A much reduced impact of monsoon rains on food grain and horticulture production and rapid expansion of livestock and fisheries sectors have sustained India’s growth in the agricultural and allied sector in the last decade. This is despite patchy and uneven performance of monsoon rains over the years.
The “agriculture and allied activities” clocked a robust growth in gross value added (GVA) of 4.6% at constant prices during the July-September period of 2022-23, which was even better than many analysts estimated, given the delayed monsoon and kharif sowing activities. The sector had grown at strong rate of 4.5% in the previous quarter too.
The high farm GVA growth was largely driven by better performance of “allied sectors” particularly livestock and fisheries.
According to official data, the livestock sector grew at a compound annual growth rate (CAGR) of 8.15% over the five years ending 2019-20. In contrast, the production of rice, wheat and coarse cereals expanded at CAGRs of 2.7%, 2.9% and 4.8% respectively between 2015-16 to 2020-21. Production of horticultural crops — fruits, vegetables, plantation and spices which contribute a third of agriculture GVA, have witnessed a sustained growth in recent years. “Livestock sector growth has been sustained in the last decade, to a large extent insulated from the performance of monsoon,” CSC Sekhar, professor, Institute of Economic Growth, University of Delhi, told FE.
Sekhar, also the member of a panel set up by the agriculture ministry on minimum support price (MSP) said that while temporal distribution of monsoon rains has been patchy for many years, several regions have received adequate rainfall thus minimising its impact on agriculture. The share of the agriculture and allied sector in total gross value added (GVA) of the economy has been around 18% in the last decade with the exception of 2020-21 and 2021-22 when the share rose to 20.2% and 18.8% respectively.
The contribution of livestock and fisheries sectors in agricultural GVA have been rising while the share of the crop sector has declined (see chart).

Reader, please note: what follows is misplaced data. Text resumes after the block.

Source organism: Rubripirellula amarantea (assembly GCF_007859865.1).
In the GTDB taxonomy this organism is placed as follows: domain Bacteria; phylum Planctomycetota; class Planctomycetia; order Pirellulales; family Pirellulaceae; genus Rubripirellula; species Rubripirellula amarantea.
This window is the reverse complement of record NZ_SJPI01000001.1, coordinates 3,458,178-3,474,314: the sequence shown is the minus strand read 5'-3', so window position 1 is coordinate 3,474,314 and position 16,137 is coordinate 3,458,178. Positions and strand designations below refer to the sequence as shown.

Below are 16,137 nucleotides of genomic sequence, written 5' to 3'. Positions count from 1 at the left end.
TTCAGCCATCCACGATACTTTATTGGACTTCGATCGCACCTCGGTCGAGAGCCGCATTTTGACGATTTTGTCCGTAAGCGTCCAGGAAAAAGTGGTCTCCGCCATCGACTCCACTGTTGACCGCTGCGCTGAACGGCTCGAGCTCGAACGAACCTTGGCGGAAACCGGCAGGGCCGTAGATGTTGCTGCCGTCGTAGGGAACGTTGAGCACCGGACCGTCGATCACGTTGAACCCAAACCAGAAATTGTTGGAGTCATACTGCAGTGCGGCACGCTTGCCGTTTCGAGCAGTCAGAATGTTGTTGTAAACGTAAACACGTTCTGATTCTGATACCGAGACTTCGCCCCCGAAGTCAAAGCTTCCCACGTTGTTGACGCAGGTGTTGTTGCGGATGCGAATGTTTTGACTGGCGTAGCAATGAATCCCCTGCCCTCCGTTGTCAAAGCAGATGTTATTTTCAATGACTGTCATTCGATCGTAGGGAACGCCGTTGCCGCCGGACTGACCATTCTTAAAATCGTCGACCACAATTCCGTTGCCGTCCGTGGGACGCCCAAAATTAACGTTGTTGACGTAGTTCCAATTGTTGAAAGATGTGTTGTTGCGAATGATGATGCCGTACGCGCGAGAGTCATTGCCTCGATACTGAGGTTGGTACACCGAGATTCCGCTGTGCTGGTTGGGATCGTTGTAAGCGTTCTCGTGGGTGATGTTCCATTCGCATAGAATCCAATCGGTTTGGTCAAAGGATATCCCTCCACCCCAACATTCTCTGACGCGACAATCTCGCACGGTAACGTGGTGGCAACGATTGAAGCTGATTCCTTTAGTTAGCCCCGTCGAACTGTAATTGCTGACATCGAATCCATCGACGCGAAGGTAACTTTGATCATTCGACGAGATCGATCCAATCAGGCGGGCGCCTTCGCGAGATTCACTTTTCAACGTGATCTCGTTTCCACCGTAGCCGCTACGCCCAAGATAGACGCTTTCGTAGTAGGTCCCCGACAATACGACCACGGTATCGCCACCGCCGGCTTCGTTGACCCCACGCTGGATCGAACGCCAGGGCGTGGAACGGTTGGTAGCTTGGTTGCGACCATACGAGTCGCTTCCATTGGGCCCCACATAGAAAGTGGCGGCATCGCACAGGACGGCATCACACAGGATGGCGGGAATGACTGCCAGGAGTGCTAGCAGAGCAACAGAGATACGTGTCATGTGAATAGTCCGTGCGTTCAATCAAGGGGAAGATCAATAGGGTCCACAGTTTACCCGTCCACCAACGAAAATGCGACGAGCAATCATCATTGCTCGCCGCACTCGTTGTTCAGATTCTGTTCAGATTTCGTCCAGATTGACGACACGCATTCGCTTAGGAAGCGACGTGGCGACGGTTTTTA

According to an agriculture ministry official, the government’s procurement of rice and wheat is carried out mostly in those states such as Punjab, Haryana, Madhya Pradesh and Telangana which mostly have irrigation facilities thus minimising impact of deficient monsoon rains.
The MSP of paddy and wheat has been consistently rising at slightly higher than earlier in recent years thanks to the policy of cost-plus-50% returns ensured since 2019-20 marketing year. Also, with the exception of the current rabi marketing year (April-June) when wheat procurement dropped sharply, MSP purchases from the farmers have been around 60 million tonne (MT) annually.
India’s food grain production fell 5% to 252 MT in 2104-15 crop year (July-June) compared to previous year, while monsoon was 12% below the normal benchmark. However, there was no significant fall in foodgrain output in 2018-19, while monsoon rainfall was 9% lower than than normal benchmark.
S Mahendra Dev, former chairman of Commission for Agricultural Costs and Prices (CACP) also said that even in case of deficient monsoon rains, several regions do receive adequate rainfall thus minimising impact of monsoon on agriculture sector.
“Livestock sector, especially dairy and fisheries, have been witnessing a sustained growth rate irrespective of monsoon performance because of rising demand and improvement in the value chain,” Dev said.
Stating that livestock and fisheries have been experiencing buoyant growth and has helped the agricultural sector perform well, the economic survey (2021-22) has noted that in 2018-19, the growth in the agriculture was buoyed by the performance of livestock and fisheries even though the growth of GVA for crops contracted 1.6%.